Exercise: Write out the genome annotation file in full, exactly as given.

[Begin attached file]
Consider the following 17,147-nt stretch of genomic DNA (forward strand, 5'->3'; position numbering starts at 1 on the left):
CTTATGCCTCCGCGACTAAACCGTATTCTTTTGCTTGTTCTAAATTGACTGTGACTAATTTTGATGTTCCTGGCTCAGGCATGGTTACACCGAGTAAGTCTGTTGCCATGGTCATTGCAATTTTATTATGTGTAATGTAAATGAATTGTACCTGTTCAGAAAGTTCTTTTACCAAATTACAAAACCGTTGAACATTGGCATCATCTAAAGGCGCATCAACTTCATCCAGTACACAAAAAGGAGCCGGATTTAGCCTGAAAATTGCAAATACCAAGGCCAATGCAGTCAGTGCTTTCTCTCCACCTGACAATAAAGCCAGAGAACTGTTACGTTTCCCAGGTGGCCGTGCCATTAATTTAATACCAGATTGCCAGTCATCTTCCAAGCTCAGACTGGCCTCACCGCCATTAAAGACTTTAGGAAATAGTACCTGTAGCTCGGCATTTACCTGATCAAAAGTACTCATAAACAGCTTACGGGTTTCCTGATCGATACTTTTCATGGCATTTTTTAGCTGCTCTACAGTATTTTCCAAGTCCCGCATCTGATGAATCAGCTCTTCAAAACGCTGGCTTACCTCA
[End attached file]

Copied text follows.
Consider the following 17,147-nt stretch of genomic DNA (forward strand, 5'->3'; position numbering starts at 1 on the left):
CTTATGCCTCCGCGACTAAACCGTATTCTTTTGCTTGTTCTAAATTGACTGTGACTAATTTTGATGTTCCTGGCTCAGGCATGGTTACACCGAGTAAGTCTGTTGCCATGGTCATTGCAATTTTATTATGTGTAATGTAAATGAATTGTACCTGTTCAGAAAGTTCTTTTACCAAATTACAAAACCGTTGAACATTGGCATCATCTAAAGGCGCATCAACTTCATCCAGTACACAAAAAGGAGCCGGATTTAGCCTGAAAATTGCAAATACCAAGGCCAATGCAGTCAGTGCTTTCTCTCCACCTGACAATAAAGCCAGAGAACTGTTACGTTTCCCAGGTGGCCGTGCCATTAATTTAATACCAGATTGCCAGTCATCTTCCAAGCTCAGACTGGCCTCACCGCCATTAAAGACTTTAGGAAATAGTACCTGTAGCTCGGCATTTACCTGATCAAAAGTACTCATAAACAGCTTACGGGTTTCCTGATCGATACTTTTCATGGCATTTTTTAGCTGCTCTACAGTATTTTCCAAGTCCCGCATCTGATGAATCAGCTCTTCAAAACGCTGGCTTACCTCA